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can you clean chain with mineral turpentine?

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Hello all

I do lots of air filter and chain cleaning on 2 dirt bikes. I use mineral turpentine to clean the air filters as suggested in the workshop manual. I would like to recycle the used turps and use it to clean the chains as well. Does anyone know if this would be OK?

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If it is not an O-ring chain, then no big deal! But.........absolutely NO, if it is an O-ring chain! O-ring chains are permanently lubed at the factory. Each link is injected with grease, and the O-ring is just there to hold the grease in place.

When you use a solvent on the chain (especially a very thin one like turpentine), it has a good possibility of getting past the O-ring. What will that do??? The solvent will dissolve the grease and you are left with no lube at all, and your chain life will be greatly reduced!

Don't use thin chain lubes on an O-ring chain for the same reason, and never use anything like WD-40. Best to use chain wax, which won't attract dirt.

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Thanks reconranger. I understand the o ring bit, that's why I asked the question. Apparently it is OK to use kerosene to clean o ring chains. And apparently it is OK to clean air filters with mineral turps. I thought maybe it is OK to use turps on air filters because it doesn't damage the foam. So maybe it is OK for o rings too.

Turps does seem thinner than kero. I shall err on the side of caution then.

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Take a close look at your O-rings, and you will probably find a few that have cracks! It is OK to WIPE the chain with a rag that is wet with a solvent, but don't SOAK th echain in it, because that will give the solvent an opportunity to get by the rings.

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If it is not an O-ring chain, then no big deal! But.........absolutely NO, if it is an O-ring chain! O-ring chains are permanently lubed at the factory. Each link is injected with grease, and the O-ring is just there to hold the grease in place.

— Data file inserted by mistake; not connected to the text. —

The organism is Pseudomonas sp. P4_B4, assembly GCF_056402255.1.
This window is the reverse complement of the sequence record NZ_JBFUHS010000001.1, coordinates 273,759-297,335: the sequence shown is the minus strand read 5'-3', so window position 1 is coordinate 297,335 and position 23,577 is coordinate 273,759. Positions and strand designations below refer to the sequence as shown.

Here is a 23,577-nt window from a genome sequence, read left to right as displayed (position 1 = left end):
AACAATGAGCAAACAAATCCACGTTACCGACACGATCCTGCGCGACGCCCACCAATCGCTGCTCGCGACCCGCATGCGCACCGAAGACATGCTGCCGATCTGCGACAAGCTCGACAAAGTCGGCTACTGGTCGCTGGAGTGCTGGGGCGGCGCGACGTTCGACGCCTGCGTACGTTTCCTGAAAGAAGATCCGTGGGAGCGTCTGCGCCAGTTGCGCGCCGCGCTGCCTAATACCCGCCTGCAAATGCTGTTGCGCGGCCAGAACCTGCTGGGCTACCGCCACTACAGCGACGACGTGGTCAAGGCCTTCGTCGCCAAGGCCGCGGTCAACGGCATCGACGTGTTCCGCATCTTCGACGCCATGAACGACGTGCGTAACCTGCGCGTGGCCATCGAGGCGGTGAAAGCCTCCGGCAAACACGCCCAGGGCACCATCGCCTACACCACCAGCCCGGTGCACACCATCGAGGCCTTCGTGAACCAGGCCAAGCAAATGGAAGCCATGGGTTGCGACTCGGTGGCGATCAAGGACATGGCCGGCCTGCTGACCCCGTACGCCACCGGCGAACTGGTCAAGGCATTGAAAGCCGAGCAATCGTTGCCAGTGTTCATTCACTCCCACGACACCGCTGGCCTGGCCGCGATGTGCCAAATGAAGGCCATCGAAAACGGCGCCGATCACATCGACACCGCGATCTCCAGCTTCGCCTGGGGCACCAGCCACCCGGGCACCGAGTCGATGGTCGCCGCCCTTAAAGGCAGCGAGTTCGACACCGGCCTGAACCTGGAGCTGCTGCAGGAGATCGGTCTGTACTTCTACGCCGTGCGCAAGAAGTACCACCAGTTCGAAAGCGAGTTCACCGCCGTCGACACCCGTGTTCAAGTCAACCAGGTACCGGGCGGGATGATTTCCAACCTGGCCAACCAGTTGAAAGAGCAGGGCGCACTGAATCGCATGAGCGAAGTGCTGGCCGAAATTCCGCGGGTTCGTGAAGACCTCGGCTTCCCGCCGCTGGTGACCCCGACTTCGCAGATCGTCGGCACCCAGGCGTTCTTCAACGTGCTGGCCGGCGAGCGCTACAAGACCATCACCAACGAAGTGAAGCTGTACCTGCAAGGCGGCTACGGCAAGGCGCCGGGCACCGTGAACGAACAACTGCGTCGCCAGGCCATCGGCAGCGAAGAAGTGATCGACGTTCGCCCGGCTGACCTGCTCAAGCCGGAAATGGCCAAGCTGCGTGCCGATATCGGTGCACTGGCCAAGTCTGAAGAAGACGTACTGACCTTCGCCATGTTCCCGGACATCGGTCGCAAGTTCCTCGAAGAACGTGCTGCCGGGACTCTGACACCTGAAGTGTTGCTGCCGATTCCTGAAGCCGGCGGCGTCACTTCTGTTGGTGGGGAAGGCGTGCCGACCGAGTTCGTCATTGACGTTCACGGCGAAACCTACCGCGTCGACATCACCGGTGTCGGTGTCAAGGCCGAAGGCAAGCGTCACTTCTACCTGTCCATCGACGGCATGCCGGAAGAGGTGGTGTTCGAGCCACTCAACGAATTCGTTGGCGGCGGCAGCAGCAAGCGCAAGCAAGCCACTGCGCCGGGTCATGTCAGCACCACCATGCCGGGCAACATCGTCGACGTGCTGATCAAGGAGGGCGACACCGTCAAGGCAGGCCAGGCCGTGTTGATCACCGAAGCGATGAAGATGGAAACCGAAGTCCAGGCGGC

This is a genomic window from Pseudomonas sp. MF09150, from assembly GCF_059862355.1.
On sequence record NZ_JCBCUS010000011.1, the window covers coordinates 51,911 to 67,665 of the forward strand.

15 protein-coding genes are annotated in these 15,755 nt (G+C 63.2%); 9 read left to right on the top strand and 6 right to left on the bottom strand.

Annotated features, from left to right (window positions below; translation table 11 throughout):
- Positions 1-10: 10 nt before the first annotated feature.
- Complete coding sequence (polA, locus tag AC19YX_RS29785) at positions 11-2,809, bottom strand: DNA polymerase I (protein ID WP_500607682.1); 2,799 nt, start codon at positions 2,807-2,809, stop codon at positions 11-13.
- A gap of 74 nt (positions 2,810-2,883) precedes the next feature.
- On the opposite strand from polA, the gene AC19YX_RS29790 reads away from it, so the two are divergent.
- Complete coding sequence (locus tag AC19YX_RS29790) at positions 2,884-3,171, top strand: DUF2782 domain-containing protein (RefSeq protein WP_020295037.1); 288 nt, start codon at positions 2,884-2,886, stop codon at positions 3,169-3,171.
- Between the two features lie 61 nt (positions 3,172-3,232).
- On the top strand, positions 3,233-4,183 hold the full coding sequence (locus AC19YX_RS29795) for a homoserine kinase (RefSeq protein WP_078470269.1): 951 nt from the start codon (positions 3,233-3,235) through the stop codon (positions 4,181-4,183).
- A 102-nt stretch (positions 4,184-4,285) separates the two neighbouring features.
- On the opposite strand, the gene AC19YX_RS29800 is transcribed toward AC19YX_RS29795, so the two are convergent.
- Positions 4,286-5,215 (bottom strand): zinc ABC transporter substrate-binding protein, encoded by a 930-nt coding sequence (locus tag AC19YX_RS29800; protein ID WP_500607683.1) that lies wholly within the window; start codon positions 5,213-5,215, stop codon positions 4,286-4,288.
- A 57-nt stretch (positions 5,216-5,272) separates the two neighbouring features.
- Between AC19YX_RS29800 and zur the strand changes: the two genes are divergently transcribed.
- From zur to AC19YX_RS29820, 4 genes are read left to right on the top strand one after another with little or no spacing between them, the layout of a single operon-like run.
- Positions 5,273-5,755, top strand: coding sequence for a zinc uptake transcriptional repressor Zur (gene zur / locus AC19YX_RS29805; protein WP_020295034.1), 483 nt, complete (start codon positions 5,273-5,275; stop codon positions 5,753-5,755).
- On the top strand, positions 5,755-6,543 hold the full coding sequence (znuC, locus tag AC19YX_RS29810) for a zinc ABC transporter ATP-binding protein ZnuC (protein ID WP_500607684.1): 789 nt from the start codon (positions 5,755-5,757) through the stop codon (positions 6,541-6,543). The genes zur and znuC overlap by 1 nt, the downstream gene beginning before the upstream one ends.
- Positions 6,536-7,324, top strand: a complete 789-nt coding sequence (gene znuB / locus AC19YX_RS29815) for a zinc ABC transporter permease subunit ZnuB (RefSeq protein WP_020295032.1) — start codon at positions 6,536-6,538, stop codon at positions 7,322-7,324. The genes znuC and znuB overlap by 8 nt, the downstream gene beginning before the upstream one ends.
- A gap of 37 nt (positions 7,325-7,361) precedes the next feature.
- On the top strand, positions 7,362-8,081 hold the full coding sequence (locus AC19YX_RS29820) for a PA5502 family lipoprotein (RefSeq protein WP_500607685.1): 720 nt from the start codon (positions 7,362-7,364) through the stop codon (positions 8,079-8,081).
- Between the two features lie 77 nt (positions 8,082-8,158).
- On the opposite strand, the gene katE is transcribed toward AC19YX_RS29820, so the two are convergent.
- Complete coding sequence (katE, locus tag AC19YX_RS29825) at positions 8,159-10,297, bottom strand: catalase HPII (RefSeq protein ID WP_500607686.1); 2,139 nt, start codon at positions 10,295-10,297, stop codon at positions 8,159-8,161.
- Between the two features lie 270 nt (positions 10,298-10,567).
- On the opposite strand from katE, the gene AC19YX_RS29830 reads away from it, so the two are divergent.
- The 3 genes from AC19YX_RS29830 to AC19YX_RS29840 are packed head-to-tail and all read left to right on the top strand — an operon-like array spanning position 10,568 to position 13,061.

.

good point and due to this there's really no reason to do much of anything to a chain unless you are just obsessed with making it look pretty.

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i dump a little gaoline into a 5 gallon bucket clean my chain and foam filter then filter out the dirt and dump it into my weed wacker or mower. its a triple threat.:applause: . If your anel(employee of the month,lol) about your chains and such. The local shop said to use wd-40 or equivelent to clean chains without hurting the o rings. chains and filters are too inexpensive to worry about breaking or coming apart

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Well, I did an experiment. I soaked an o ring in some turps for a couple of hours, then let it sit on the bench wet. It dried overnight. That was 3 days ago. The o ring seems OK. While it was wet I rubbed it to see if anything came off (like liquified rubber) but it didn't. I cleaned the chain tonight with turps, and it dried much quicker than kero (15mins). And I think it did a better job of cleaning. So I might keep using it after it has been used on the air filters.

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Somebody already gave the correct answer in that you really need to do NOTHING to an o-ring chain ever except ride it and make sure the tension is correct. What people are 'cleaning' is beyond me and the o-ring chain was made to eliminate all this chain maintenance. Since you DO NOT have to lube an 0-ring chain, I'd really like to know what people 'think' they are removing with all these solvents that water and soap won't remove or just riding it! The cleaning and lubing is CAUSING the dirt to be a problem if in fact it is and it's not just an imagined anal waste of time, but if that's how you like to waste your time, enjoy it!

And I thoroughly recommending cleaning it with thinnest possible rubber dissolving solvent you can get because no matter what people are told NOT to use, you people will turn right around and say, 'it works for me'. Therefore, use whatever you want as it doesn't matter! Cleaning and lubing a chain which doesn't need it with solvents that dissolve rubber is perfect! Go for it.